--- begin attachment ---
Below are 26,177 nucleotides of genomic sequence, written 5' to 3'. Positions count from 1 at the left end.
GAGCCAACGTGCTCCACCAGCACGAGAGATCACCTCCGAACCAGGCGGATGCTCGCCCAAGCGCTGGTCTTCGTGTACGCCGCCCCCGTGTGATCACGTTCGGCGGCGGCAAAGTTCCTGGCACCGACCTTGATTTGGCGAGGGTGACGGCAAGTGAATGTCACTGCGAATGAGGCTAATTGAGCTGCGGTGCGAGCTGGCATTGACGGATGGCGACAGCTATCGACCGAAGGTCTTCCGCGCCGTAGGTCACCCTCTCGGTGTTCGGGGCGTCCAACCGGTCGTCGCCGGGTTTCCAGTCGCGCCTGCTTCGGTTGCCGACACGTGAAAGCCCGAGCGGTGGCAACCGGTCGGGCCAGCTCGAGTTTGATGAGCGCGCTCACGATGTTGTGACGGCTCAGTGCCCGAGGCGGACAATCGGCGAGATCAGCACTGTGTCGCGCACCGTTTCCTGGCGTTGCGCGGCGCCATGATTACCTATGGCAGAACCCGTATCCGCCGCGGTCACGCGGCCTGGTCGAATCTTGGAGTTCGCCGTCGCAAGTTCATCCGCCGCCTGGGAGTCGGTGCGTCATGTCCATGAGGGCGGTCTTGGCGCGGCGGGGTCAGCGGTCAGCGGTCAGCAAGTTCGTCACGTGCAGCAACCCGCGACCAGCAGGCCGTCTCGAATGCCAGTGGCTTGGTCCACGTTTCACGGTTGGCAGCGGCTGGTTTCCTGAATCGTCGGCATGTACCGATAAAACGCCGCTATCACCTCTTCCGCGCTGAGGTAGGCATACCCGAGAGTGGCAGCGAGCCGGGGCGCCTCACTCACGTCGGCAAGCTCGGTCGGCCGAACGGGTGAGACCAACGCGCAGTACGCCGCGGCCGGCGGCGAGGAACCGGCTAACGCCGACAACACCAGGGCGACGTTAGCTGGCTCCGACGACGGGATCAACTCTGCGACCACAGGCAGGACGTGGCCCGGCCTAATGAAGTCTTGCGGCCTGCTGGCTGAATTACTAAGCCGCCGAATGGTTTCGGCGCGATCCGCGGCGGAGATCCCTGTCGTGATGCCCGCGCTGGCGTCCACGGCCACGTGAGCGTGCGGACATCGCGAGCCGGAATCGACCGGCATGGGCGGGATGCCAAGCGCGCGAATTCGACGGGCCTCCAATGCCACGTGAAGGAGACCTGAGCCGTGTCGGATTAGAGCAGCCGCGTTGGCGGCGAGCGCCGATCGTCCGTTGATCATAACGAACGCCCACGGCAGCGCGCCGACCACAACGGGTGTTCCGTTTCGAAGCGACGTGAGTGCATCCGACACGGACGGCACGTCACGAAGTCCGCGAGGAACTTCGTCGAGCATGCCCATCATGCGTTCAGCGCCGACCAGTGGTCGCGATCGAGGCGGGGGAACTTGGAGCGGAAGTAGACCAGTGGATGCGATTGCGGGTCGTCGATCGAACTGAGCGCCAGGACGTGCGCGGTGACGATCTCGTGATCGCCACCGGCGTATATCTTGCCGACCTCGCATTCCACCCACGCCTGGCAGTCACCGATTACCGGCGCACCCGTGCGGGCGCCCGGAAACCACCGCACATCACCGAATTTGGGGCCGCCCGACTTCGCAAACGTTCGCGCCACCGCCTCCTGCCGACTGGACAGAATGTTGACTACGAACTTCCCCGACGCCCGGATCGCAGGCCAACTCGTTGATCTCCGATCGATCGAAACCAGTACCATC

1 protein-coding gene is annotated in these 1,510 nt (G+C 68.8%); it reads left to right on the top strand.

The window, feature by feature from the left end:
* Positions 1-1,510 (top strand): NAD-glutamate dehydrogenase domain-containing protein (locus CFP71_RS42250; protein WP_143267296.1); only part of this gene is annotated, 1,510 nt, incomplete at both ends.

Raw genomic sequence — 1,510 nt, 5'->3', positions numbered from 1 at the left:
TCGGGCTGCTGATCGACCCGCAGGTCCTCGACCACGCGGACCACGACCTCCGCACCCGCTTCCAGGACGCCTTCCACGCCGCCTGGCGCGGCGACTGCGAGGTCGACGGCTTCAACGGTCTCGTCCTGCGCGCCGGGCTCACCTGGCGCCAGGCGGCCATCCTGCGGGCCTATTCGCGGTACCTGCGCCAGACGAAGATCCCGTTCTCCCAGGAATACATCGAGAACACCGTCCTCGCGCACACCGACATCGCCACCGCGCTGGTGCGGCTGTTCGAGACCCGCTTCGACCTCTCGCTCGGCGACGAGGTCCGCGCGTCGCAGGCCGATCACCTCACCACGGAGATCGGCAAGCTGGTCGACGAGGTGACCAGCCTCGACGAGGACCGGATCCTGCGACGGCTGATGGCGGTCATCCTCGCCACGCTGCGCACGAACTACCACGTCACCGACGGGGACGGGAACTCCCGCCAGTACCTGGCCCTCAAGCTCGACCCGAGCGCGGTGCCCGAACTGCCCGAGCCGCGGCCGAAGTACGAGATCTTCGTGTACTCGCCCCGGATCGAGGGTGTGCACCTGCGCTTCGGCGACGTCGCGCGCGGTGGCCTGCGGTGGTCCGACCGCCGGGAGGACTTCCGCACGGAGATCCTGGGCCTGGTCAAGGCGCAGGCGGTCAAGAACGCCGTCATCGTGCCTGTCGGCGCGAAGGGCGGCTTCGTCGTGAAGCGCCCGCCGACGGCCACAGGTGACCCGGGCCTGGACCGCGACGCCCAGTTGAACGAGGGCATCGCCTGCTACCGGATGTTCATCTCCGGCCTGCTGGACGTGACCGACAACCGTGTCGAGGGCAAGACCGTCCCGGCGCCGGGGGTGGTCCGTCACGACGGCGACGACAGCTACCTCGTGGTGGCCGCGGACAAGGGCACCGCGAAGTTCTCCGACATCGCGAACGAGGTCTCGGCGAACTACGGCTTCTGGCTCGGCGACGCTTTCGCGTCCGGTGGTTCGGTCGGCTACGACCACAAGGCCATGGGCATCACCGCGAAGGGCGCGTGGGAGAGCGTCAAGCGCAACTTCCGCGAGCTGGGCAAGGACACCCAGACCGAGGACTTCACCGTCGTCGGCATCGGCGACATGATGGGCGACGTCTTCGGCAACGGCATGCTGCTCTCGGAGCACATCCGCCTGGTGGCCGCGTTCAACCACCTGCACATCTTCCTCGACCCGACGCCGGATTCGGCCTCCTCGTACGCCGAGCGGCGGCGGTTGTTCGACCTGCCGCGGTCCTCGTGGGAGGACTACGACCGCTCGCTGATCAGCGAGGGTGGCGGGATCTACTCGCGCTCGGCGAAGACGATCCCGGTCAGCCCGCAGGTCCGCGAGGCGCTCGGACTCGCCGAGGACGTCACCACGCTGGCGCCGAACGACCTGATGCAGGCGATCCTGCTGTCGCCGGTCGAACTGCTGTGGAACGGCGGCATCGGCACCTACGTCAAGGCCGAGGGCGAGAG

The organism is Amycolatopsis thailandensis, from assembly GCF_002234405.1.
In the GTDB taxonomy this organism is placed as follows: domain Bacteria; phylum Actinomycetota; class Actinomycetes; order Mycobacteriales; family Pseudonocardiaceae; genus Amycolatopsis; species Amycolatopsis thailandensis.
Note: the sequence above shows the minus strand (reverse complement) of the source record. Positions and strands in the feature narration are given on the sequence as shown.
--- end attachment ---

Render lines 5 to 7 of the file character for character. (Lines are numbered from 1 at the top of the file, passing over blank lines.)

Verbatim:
* Positions 1-1,510 (top strand): NAD-glutamate dehydrogenase domain-containing protein (locus CFP71_RS42250; protein WP_143267296.1); only part of this gene is annotated, 1,510 nt, incomplete at both ends.

Raw genomic sequence — 1,510 nt, 5'->3', positions numbered from 1 at the left:
TCGGGCTGCTGATCGACCCGCAGGTCCTCGACCACGCGGACCACGACCTCCGCACCCGCTTCCAGGACGCCTTCCACGCCGCCTGGCGCGGCGACTGCGAGGTCGACGGCTTCAACGGTCTCGTCCTGCGCGCCGGGCTCACCTGGCGCCAGGCGGCCATCCTGCGGGCCTATTCGCGGTACCTGCGCCAGACGAAGATCCCGTTCTCCCAGGAATACATCGAGAACACCGTCCTCGCGCACACCGACATCGCCACCGCGCTGGTGCGGCTGTTCGAGACCCGCTTCGACCTCTCGCTCGGCGACGAGGTCCGCGCGTCGCAGGCCGATCACCTCACCACGGAGATCGGCAAGCTGGTCGACGAGGTGACCAGCCTCGACGAGGACCGGATCCTGCGACGGCTGATGGCGGTCATCCTCGCCACGCTGCGCACGAACTACCACGTCACCGACGGGGACGGGAACTCCCGCCAGTACCTGGCCCTCAAGCTCGACCCGAGCGCGGTGCCCGAACTGCCCGAGCCGCGGCCGAAGTACGAGATCTTCGTGTACTCGCCCCGGATCGAGGGTGTGCACCTGCGCTTCGGCGACGTCGCGCGCGGTGGCCTGCGGTGGTCCGACCGCCGGGAGGACTTCCGCACGGAGATCCTGGGCCTGGTCAAGGCGCAGGCGGTCAAGAACGCCGTCATCGTGCCTGTCGGCGCGAAGGGCGGCTTCGTCGTGAAGCGCCCGCCGACGGCCACAGGTGACCCGGGCCTGGACCGCGACGCCCAGTTGAACGAGGGCATCGCCTGCTACCGGATGTTCATCTCCGGCCTGCTGGACGTGACCGACAACCGTGTCGAGGGCAAGACCGTCCCGGCGCCGGGGGTGGTCCGTCACGACGGCGACGACAGCTACCTCGTGGTGGCCGCGGACAAGGGCACCGCGAAGTTCTCCGACATCGCGAACGAGGTCTCGGCGAACTACGGCTTCTGGCTCGGCGACGCTTTCGCGTCCGGTGGTTCGGTCGGCTACGACCACAAGGCCATGGGCATCACCGCGAAGGGCGCGTGGGAGAGCGTCAAGCGCAACTTCCGCGAGCTGGGCAAGGACACCCAGACCGAGGACTTCACCGTCGTCGGCATCGGCGACATGATGGGCGACGTCTTCGGCAACGGCATGCTGCTCTCGGAGCACATCCGCCTGGTGGCCGCGTTCAACCACCTGCACATCTTCCTCGACCCGACGCCGGATTCGGCCTCCTCGTACGCCGAGCGGCGGCGGTTGTTCGACCTGCCGCGGTCCTCGTGGGAGGACTACGACCGCTCGCTGATCAGCGAGGGTGGCGGGATCTACTCGCGCTCGGCGAAGACGATCCCGGTCAGCCCGCAGGTCCGCGAGGCGCTCGGACTCGCCGAGGACGTCACCACGCTGGCGCCGAACGACCTGATGCAGGCGATCCTGCTGTCGCCGGTCGAACTGCTGTGGAACGGCGGCATCGGCACCTACGTCAAGGCCGAGGGCGAGAG